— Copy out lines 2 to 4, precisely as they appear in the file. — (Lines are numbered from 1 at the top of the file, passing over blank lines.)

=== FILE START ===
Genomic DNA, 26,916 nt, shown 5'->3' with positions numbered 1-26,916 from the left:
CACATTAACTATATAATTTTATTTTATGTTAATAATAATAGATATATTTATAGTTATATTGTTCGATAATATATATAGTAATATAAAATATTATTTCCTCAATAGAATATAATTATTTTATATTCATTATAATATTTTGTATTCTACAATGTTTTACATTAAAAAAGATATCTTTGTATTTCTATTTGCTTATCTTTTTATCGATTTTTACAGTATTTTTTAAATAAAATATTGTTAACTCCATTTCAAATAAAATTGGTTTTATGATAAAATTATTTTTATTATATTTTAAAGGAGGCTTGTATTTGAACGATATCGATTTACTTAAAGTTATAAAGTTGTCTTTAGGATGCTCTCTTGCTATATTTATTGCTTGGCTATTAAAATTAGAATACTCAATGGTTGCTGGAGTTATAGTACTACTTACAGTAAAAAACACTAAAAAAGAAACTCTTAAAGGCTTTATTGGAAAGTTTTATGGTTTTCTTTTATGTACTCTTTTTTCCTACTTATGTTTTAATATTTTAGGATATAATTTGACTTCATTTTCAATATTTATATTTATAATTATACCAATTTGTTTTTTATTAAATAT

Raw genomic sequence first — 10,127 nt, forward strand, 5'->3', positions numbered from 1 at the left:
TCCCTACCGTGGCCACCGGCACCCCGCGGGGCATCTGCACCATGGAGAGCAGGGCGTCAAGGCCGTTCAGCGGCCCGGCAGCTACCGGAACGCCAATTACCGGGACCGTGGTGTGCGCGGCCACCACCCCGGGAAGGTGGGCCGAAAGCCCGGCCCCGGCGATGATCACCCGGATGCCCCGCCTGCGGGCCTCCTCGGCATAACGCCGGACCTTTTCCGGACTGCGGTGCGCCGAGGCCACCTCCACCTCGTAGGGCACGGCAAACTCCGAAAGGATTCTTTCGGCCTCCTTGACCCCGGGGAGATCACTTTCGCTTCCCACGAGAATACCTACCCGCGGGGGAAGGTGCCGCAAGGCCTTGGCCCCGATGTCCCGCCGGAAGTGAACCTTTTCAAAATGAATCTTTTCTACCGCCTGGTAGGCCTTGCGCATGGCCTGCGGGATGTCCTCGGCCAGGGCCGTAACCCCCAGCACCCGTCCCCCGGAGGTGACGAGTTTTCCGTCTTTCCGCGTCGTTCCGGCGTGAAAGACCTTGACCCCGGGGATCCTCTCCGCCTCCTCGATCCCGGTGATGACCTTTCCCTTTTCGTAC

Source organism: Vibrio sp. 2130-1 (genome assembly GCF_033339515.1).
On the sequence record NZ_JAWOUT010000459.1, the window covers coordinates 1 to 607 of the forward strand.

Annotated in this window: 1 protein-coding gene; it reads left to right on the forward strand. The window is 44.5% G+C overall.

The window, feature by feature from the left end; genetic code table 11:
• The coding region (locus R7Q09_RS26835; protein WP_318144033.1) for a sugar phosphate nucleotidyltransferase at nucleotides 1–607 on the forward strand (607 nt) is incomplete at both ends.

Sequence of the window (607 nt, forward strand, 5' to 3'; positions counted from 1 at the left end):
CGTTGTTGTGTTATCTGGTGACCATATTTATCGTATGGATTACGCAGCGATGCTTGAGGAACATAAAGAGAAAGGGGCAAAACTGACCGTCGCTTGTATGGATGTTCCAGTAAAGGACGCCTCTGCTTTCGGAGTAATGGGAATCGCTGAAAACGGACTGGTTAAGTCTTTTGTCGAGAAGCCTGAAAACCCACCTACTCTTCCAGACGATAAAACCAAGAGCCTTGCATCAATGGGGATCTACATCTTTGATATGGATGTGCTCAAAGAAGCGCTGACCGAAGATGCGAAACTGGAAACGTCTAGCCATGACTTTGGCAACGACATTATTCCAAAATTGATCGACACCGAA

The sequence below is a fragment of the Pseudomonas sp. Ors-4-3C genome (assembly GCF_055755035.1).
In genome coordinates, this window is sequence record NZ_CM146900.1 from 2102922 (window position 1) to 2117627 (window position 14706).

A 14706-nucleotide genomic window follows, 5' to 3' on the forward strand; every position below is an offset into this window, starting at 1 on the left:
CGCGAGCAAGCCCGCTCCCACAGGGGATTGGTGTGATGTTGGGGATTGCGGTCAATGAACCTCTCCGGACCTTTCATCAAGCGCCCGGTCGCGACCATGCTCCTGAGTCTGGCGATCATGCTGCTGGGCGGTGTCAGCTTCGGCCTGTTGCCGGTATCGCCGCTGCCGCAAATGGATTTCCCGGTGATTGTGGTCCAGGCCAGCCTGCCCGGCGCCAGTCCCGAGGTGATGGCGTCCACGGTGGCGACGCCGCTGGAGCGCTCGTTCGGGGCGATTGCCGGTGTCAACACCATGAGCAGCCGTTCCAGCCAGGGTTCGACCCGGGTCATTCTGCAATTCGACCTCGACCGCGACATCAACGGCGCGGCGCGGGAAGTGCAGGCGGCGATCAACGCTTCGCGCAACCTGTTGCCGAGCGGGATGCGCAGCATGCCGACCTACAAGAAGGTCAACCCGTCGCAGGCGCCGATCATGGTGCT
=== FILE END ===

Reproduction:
CACATTAACTATATAATTTTATTTTATGTTAATAATAATAGATATATTTATAGTTATATTGTTCGATAATATATATAGTAATATAAAATATTATTTCCTCAATAGAATATAATTATTTTATATTCATTATAATATTTTGTATTCTACAATGTTTTACATTAAAAAAGATATCTTTGTATTTCTATTTGCTTATCTTTTTATCGATTTTTACAGTATTTTTTAAATAAAATATTGTTAACTCCATTTCAAATAAAATTGGTTTTATGATAAAATTATTTTTATTATATTTTAAAGGAGGCTTGTATTTGAACGATATCGATTTACTTAAAGTTATAAAGTTGTCTTTAGGATGCTCTCTTGCTATATTTATTGCTTGGCTATTAAAATTAGAATACTCAATGGTTGCTGGAGTTATAGTACTACTTACAGTAAAAAACACTAAAAAAGAAACTCTTAAAGGCTTTATTGGAAAGTTTTATGGTTTTCTTTTATGTACTCTTTTTTCCTACTTATGTTTTAATATTTTAGGATATAATTTGACTTCATTTTCAATATTTATATTTATAATTATACCAATTTGTTTTTTATTAAATAT

Raw genomic sequence first — 10,127 nt, forward strand, 5'->3', positions numbered from 1 at the left:
TCCCTACCGTGGCCACCGGCACCCCGCGGGGCATCTGCACCATGGAGAGCAGGGCGTCAAGGCCGTTCAGCGGCCCGGCAGCTACCGGAACGCCAATTACCGGGACCGTGGTGTGCGCGGCCACCACCCCGGGAAGGTGGGCCGAAAGCCCGGCCCCGGCGATGATCACCCGGATGCCCCGCCTGCGGGCCTCCTCGGCATAACGCCGGACCTTTTCCGGACTGCGGTGCGCCGAGGCCACCTCCACCTCGTAGGGCACGGCAAACTCCGAAAGGATTCTTTCGGCCTCCTTGACCCCGGGGAGATCACTTTCGCTTCCCACGAGAATACCTACCCGCGGGGGAAGGTGCCGCAAGGCCTTGGCCCCGATGTCCCGCCGGAAGTGAACCTTTTCAAAATGAATCTTTTCTACCGCCTGGTAGGCCTTGCGCATGGCCTGCGGGATGTCCTCGGCCAGGGCCGTAACCCCCAGCACCCGTCCCCCGGAGGTGACGAGTTTTCCGTCTTTCCGCGTCGTTCCGGCGTGAAAGACCTTGACCCCGGGGATCCTCTCCGCCTCCTCGATCCCGGTGATGACCTTTCCCTTTTCGTAC